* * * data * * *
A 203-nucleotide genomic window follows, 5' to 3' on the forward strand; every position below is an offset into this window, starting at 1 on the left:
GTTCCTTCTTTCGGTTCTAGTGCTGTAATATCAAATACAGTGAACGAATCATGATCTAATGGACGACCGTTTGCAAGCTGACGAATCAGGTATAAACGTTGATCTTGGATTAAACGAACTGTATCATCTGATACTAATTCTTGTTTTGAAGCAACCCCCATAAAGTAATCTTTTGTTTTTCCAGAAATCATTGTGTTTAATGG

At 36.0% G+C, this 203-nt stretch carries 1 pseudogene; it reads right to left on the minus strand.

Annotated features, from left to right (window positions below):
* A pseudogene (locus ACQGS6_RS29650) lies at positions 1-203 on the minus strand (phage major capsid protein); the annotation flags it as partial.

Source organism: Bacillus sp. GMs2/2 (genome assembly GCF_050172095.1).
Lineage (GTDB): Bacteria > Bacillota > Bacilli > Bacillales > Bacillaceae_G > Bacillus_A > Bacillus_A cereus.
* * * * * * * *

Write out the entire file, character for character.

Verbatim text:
A 203-nucleotide genomic window follows, 5' to 3' on the forward strand; every position below is an offset into this window, starting at 1 on the left:
GTTCCTTCTTTCGGTTCTAGTGCTGTAATATCAAATACAGTGAACGAATCATGATCTAATGGACGACCGTTTGCAAGCTGACGAATCAGGTATAAACGTTGATCTTGGATTAAACGAACTGTATCATCTGATACTAATTCTTGTTTTGAAGCAACCCCCATAAAGTAATCTTTTGTTTTTCCAGAAATCATTGTGTTTAATGG

At 36.0% G+C, this 203-nt stretch carries 1 pseudogene; it reads right to left on the minus strand.

Annotated features, from left to right (window positions below):
* A pseudogene (locus ACQGS6_RS29650) lies at positions 1-203 on the minus strand (phage major capsid protein); the annotation flags it as partial.

Source organism: Bacillus sp. GMs2/2 (genome assembly GCF_050172095.1).
Lineage (GTDB): Bacteria > Bacillota > Bacilli > Bacillales > Bacillaceae_G > Bacillus_A > Bacillus_A cereus.